What souvenirs should you buy on your trip to Korea?
A while ago, I wrote a post on my top 5 favorite Korean souvenir gifts and they still hold true to today, with a few additions. Korea has a lot of cool things to buy. But sometimes it’s hard telling the difference between what’s “Korean” and what’s just “Asian”. This post offers a two-part video series about what the best “Korean” souvenirs and gifts to buy when you’re in Korea.
Cool “Korean” things to buy in Korea
A Guide to Cool “Korean” Things to Buy in Korea (or watch Part II) .
1. Korean Drama & K-pop fan stuff
Where: Itaewon, Namdaemun, Myeongdong.
Tip: Buying DVDs and CDs in Korea isn’t as cheap as you’d think they’d be, but they’re a bit cheaper than the U.S. If you’re buying DVDs or CDs, make sure the DVD is subtitled with your language. I usually look on the back for this information. It’s marked as Region #1 branding and you’ll see your language mentioned (aka “English subtitles”). Here’s a DVD region code table to check which you should get.
Online stores : Amazon
I bought my dvds from the places below. There’s one seller I used to get dvds from real cheap, even though the site looked sketchy. I still took a gamble.
2. Cute Socks
Cute socks are ubiquitous. Blame it on Korea’s paranoia with dirty feet! You can find them anywhere from street and metro vendor stalls to Daiso (dollar store). Cost: 1,000-2,000 won
3. Korean silverware
Where to buy : Insadong (traditional goods & souvenirs), Daiso ( one dollar stores), traditional markets and grocery & household supply stores, such as Emart, HomePlus and Lotte. Cost : 2,000 won to 24,000won +
4. Traditional Korean cutesy items
Where to buy: Koreans love cute and you’ll find many cute items all around Seoul, in areas such as Hongdae. But for cute souvenirs that spell historical “K.O.R.E.A. “, Insadong is the place. Not only did my mom get me that cute bear in a hanbok there, but I’ve also bought cutesy hand-crafted cellphone holders, wallets and keychains which bear traditional Korean theater mask styles.
I also wouldn’t underestimate trinket or cellphone accessory street vendors or in the underground metro malls. I’ve seen keychains with miniature bottles of soju and the Korean won.
A breakdown of Seoul neighborhoods: 9 Places to Make you Fall in Love with Seoul.
5. Korean Beauty Products
Myeongdong is the area you’ll have them all the beauty product shops in one place. But beauty/skin care shops like Faceshop, Missha, Nature Republic, Tony Moly, Hollika Hollika are ubiquitious in Korea. You’ll find them at any multi-department household store and even in underground metros.
I’m a huge fan of BB cream. BB cream has absolutely changed my life from a non-makeup wearing person, to someone who would love to have Song Hye Kyo’s skin in the small time it takes to put on an all-in-one product. So when I go to Korea, I stock up on them. Cost: 10,000 -24,000 won. They’re generally over 10,000w, but not by much; especially compared to U.S. prices which are literally, thrice the cost!
Online stores: Amazon
Where to buy: Any beauty care store in Korea. Cost: 1,000 -15,000 won (depending on single vs. multi-pack)
Tip: These are occasionally free when you walk into a skin care store with a girl holding a basket outside. Check those baskets they’re passing out! However, beauty care shops also do huge deals on bulk facial packs for relatively cheap.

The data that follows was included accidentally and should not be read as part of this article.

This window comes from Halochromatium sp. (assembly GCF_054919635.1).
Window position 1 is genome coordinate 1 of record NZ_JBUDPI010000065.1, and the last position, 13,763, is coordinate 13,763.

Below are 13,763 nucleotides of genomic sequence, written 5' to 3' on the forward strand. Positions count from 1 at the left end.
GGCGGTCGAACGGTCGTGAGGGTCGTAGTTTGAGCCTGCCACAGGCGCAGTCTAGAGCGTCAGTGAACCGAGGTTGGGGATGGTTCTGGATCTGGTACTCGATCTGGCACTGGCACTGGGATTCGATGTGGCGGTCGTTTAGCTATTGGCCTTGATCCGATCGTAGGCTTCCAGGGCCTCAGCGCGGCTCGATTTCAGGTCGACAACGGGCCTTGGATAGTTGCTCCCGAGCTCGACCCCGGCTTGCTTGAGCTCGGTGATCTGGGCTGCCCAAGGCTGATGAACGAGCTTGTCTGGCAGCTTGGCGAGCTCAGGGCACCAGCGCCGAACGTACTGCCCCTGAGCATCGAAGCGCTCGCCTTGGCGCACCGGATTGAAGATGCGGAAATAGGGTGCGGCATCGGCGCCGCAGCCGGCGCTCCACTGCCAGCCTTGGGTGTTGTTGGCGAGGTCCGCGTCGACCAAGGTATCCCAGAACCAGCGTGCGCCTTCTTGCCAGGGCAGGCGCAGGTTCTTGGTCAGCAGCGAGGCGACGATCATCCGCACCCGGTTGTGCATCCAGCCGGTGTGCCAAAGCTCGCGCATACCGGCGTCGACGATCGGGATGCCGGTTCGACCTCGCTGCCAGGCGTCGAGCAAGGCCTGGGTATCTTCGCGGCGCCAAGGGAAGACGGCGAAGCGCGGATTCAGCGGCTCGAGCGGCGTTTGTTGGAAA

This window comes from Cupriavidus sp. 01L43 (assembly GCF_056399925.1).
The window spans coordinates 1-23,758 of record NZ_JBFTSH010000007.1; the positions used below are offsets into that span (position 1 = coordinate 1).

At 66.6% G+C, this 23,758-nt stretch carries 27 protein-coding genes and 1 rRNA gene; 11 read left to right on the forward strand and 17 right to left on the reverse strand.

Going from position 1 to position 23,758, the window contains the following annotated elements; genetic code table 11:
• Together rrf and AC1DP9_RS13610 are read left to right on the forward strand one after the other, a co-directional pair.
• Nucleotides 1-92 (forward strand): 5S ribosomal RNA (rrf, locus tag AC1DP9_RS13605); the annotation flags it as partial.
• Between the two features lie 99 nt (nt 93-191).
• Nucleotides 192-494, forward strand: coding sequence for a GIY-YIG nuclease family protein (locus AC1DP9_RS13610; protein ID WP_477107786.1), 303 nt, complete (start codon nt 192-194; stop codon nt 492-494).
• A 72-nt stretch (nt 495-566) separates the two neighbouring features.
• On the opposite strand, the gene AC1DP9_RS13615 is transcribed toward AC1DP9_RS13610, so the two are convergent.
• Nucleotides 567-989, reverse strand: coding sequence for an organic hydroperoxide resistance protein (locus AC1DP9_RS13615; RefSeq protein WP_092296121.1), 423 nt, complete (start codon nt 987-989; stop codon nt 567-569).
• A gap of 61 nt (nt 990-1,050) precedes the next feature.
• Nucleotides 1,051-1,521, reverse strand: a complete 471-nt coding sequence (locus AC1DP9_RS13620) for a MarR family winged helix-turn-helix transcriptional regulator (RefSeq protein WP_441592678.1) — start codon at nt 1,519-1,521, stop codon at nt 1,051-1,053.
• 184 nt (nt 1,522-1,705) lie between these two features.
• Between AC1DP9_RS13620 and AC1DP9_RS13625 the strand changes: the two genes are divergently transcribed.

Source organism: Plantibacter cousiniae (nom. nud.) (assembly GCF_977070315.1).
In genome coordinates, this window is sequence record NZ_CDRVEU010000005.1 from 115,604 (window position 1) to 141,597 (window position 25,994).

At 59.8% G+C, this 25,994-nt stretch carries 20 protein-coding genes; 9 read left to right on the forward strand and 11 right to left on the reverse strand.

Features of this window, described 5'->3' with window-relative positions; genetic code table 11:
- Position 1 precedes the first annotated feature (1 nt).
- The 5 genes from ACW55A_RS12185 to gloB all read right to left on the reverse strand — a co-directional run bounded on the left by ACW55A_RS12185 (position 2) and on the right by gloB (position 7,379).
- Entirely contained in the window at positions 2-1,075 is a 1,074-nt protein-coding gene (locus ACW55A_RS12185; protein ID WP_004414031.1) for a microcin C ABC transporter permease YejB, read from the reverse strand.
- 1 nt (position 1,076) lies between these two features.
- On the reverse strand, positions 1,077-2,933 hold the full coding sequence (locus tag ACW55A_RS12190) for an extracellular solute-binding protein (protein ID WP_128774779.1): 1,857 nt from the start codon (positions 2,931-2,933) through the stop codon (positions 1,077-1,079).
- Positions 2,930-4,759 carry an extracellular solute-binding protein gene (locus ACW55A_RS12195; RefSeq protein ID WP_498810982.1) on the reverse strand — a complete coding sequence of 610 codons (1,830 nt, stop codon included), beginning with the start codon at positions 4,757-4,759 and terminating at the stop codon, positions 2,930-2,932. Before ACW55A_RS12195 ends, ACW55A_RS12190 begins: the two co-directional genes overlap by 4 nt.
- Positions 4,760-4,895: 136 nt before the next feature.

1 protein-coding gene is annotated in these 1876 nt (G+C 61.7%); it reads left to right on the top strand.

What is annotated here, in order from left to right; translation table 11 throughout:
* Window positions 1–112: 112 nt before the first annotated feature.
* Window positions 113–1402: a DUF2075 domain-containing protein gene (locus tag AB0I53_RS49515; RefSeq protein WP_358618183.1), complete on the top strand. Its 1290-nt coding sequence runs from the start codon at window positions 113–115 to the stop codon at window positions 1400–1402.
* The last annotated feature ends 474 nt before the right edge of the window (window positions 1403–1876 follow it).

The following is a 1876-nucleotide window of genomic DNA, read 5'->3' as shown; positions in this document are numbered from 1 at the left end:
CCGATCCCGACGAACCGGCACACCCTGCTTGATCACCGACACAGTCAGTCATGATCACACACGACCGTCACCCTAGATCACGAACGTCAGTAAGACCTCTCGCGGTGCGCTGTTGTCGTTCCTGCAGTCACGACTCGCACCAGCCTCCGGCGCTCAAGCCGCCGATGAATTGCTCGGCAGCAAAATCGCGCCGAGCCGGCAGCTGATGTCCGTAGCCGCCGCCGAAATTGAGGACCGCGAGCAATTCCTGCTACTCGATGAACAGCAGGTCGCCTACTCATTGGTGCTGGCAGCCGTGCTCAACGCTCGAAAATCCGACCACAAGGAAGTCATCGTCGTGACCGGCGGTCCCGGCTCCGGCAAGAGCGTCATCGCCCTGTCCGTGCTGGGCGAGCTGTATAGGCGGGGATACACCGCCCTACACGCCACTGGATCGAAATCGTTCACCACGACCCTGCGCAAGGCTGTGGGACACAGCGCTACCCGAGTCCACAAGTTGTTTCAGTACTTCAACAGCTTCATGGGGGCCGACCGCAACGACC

Weird beauty items
Asia in general has a different aesthetic from the West. So you’ll find curious novelty items that you might not ordinarily see at home. How about some double-eyelid tape, a jaw massager to reduce your jawline or even a facial slimming V-Line mask (watch my video here)?
Where to buy: Check out Yongsan Electronics Mall (located outside Yongsan station), Techno Mall, E-mart and Lotte.
Tip: If you’re going to Yongsan Electronics mall, be prepared to know your prices and negotiate. Not all technology is cheap in Korea. In fact, often I’ve found it to be otherwise. For haggle stress-less shopping, I’d go to Emart and Lotte.
Read Technology in Korea
The hanbok is the traditional costume of historical Korea. It is what the kimono is for Japan and the sari is for India. As such today it is still worn by Korean women and men during very special occasions and celebrations. Cost: Hanboks (top and bottom) run from 130,000 -700,000 Won, depending on the fabric quality. Hanboks are sold custom made and can take anywhere from one to three weeks.
Where to buy: Dongdaemun & Gwangjang Market
Move over Jack Daniels and Smirnoff, because soju is the drink of this country. Known as the Korean vodka, soju comes in a little green bottle and is the bitter drink that Koreans often bond to. What’s the most popular soju to get: Jinro. The brand has outperformed even popular liquors in the U.S. Here’s a fun guide on how to drink soju like a Korean. Cost: 1,000-3,000 won
Where to buy: Any grocery or convenience store. If you forget about it, you can buy them at the airport.
Tip: I’ve gotten them at the airport, because I didn’t want to risk them cracking in my luggage. If you pack them in your luggage, use your clothes to pad and bundle them. Another alternate is to take a padded wine holder. It’s a great way to transport wine bottles when you’re traveling or just going to a party!
Where can I get these things if I don’t go to Korea?
Many people can’t afford a trip to Korea but still want to feel a part of culture. I’d suggest hitting your local K-town (aka Korea town) and checking out some of the Korean stores and grocery stores. Korean festivals might also sell some Korean products. Also, beauty product stores are rapidly popping up~ Faceshop, Nature Republic, Missha. You’ll definitely pay export costs on these things, so it’s best gotten in Korea if you can..
Watch Travel Tips on Seoul & Korean Culture!
Read/Watch: Top 5 Travel Tips for Seoul
What have you bought when you were in Korea? What type of “Korean” gifts souvenirs would you recommend?